The Magnitsky bill, named after a lawyer for a U.K.-based investment fund who died an agonizing death in a Russian prison after being denied medical treatment, is wending its way slowly through Congress.

It would establish a blacklist of Russians allegedly involved in Sergei Magnitsky’s shocking death in 2009, presumably including Russian law enforcement officials, tax ministry officials and judges, as well as intelligence officers and Russians linked to organized crime, who would notably be denied U.S. visas. Magnitsky, a lawyer for the equity fund Hermitage Capital, uncovered an embezzlement scandal totaling $230 million by Russian tax and interior ministry officials, and was then imprisoned on charges of tax evasion and fraud for his pains.

The Obama administration wanted the House bill, which only targeted Russian human-rights violators, to be watered down to avoid a diplomatic rift with Moscow. Both the House and Senate — where Sen. Ben CardinBenjamin (Ben) Louis CardinCongress should take the lead on reworking a successful Iran deal 'Fix' the Iran deal, but don't move the goalposts North Korea tensions ease ahead of Winter Olympics MORE (D-Md.) is the original sponsor — initially pushed to have the list of names made public in order to shame the offenders. The Senate Foreign Relations Committee last month expanded the bill to include human-rights violators elsewhere in an attempt to defuse the direct penalties against Moscow — but that would seem impossible to enforce. House Finance Committee Chairman Max BaucusMax Sieben BaucusSteady American leadership is key to success with China and Korea Orrin Hatch, ‘a tough old bird,’ got a lot done in the Senate Canada crossing fine line between fair and unfair trade MORE (D-Mont.) is expected to bring the bill before his committee later this month.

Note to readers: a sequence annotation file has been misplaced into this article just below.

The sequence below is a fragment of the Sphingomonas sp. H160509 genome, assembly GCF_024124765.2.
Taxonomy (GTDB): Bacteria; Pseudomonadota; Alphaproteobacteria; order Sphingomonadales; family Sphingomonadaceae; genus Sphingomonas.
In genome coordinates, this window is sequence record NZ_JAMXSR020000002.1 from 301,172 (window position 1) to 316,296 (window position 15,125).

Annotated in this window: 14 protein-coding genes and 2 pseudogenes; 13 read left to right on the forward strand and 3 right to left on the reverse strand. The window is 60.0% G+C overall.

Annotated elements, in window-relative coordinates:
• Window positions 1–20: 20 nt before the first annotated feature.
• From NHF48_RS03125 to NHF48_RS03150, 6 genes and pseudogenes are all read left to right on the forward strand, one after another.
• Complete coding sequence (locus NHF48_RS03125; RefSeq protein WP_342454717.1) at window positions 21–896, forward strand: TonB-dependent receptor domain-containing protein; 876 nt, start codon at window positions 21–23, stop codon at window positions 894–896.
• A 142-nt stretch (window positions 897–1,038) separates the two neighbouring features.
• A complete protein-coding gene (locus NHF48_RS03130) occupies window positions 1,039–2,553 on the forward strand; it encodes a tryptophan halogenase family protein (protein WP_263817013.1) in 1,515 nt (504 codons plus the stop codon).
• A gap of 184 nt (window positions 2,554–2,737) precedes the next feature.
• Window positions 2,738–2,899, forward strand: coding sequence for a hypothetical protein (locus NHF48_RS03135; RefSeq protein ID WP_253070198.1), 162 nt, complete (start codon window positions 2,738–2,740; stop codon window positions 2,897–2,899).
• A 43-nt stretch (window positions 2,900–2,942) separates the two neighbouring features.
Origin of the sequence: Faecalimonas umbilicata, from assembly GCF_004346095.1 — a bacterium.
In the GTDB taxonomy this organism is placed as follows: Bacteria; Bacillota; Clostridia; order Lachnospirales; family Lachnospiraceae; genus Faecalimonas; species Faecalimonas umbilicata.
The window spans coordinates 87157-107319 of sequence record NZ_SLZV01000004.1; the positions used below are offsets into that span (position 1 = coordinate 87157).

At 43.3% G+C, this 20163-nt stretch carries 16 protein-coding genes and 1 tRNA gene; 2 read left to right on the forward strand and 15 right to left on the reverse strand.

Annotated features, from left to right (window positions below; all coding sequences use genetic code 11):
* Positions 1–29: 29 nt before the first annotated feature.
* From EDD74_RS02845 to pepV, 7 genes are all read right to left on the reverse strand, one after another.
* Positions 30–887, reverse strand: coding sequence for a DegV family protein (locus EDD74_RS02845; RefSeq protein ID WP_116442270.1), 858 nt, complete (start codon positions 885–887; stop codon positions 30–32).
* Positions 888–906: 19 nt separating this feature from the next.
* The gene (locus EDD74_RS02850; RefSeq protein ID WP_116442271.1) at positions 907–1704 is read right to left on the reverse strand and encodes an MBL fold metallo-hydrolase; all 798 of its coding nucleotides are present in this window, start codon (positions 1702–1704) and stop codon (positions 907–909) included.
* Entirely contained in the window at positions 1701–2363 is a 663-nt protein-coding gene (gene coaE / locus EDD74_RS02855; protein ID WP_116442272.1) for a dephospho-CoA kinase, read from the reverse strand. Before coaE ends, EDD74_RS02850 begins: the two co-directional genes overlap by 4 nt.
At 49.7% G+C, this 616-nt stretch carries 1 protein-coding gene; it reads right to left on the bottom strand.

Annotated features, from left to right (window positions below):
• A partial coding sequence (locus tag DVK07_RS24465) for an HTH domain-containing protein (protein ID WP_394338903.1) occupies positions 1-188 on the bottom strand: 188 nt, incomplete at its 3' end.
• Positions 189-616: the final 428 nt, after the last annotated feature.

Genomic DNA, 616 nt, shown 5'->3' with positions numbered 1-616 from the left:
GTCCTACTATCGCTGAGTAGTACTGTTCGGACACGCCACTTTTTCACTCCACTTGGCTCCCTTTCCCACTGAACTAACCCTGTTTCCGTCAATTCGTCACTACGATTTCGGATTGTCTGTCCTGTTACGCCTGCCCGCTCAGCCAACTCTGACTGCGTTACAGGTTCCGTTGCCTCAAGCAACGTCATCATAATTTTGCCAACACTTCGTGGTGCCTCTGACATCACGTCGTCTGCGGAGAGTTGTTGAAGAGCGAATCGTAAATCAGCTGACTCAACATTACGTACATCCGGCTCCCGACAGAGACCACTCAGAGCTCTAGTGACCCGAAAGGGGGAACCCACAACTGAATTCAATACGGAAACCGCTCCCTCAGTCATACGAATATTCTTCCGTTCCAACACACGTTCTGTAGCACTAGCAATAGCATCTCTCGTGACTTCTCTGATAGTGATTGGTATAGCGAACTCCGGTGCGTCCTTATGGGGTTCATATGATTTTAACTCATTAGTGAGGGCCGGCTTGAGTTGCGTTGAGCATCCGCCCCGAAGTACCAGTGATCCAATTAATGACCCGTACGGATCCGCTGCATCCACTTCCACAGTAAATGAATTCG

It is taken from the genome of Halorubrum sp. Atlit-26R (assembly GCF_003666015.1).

Russian officials are particularly upset about this bill, which could be linked to the lifting of the Cold War-era Jackson-Vanik amendment conditioning free trade with Russia on Soviet emigration.

But there is a principle here at stake: If Russia wants American investment, it should play by the rules. The Magnitsky case involves a company founded by American-born William Browder, and American money. There have been too many murky and mysterious deaths in Russia — never mind the poisoning of Alexander Litvinenko in central London — which have never been solved under Vladimir Putin. Congress should pass this bill as soon as possible in order to raise the pressure on Russian authorities to bring the killers and torturers of the 37-year-old Magnitsky to justice.